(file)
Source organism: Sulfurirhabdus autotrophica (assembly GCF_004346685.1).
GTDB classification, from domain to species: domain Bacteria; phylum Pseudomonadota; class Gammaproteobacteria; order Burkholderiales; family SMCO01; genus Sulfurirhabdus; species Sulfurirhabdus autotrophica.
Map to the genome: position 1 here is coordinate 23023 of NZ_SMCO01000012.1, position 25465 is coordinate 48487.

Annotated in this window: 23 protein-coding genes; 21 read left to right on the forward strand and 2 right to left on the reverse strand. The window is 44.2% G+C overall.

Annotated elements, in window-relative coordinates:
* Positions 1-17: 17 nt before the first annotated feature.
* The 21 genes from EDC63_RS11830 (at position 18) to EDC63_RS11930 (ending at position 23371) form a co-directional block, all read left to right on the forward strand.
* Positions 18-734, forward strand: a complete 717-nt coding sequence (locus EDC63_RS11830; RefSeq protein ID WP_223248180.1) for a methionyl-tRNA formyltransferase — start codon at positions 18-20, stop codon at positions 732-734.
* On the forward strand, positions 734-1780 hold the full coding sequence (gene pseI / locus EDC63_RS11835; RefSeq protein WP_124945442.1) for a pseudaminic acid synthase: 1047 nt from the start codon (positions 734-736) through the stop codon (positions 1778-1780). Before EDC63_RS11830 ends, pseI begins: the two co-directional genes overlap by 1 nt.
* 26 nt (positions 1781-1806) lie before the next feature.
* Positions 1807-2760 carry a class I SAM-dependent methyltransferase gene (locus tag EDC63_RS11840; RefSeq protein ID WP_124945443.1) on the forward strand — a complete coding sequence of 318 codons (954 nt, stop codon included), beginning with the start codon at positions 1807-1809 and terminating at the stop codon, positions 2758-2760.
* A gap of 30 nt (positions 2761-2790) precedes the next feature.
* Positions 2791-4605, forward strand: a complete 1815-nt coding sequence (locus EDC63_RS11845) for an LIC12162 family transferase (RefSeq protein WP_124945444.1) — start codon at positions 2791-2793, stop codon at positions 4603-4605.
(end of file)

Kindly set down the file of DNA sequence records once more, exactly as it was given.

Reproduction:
Source organism: Sulfurirhabdus autotrophica (assembly GCF_004346685.1).
GTDB classification, from domain to species: domain Bacteria; phylum Pseudomonadota; class Gammaproteobacteria; order Burkholderiales; family SMCO01; genus Sulfurirhabdus; species Sulfurirhabdus autotrophica.
Map to the genome: position 1 here is coordinate 23023 of NZ_SMCO01000012.1, position 25465 is coordinate 48487.

Annotated in this window: 23 protein-coding genes; 21 read left to right on the forward strand and 2 right to left on the reverse strand. The window is 44.2% G+C overall.

Annotated elements, in window-relative coordinates:
* Positions 1-17: 17 nt before the first annotated feature.
* The 21 genes from EDC63_RS11830 (at position 18) to EDC63_RS11930 (ending at position 23371) form a co-directional block, all read left to right on the forward strand.
* Positions 18-734, forward strand: a complete 717-nt coding sequence (locus EDC63_RS11830; RefSeq protein ID WP_223248180.1) for a methionyl-tRNA formyltransferase — start codon at positions 18-20, stop codon at positions 732-734.
* On the forward strand, positions 734-1780 hold the full coding sequence (gene pseI / locus EDC63_RS11835; RefSeq protein WP_124945442.1) for a pseudaminic acid synthase: 1047 nt from the start codon (positions 734-736) through the stop codon (positions 1778-1780). Before EDC63_RS11830 ends, pseI begins: the two co-directional genes overlap by 1 nt.
* 26 nt (positions 1781-1806) lie before the next feature.
* Positions 1807-2760 carry a class I SAM-dependent methyltransferase gene (locus tag EDC63_RS11840; RefSeq protein ID WP_124945443.1) on the forward strand — a complete coding sequence of 318 codons (954 nt, stop codon included), beginning with the start codon at positions 1807-1809 and terminating at the stop codon, positions 2758-2760.
* A gap of 30 nt (positions 2761-2790) precedes the next feature.
* Positions 2791-4605, forward strand: a complete 1815-nt coding sequence (locus EDC63_RS11845) for an LIC12162 family transferase (RefSeq protein WP_124945444.1) — start codon at positions 2791-2793, stop codon at positions 4603-4605.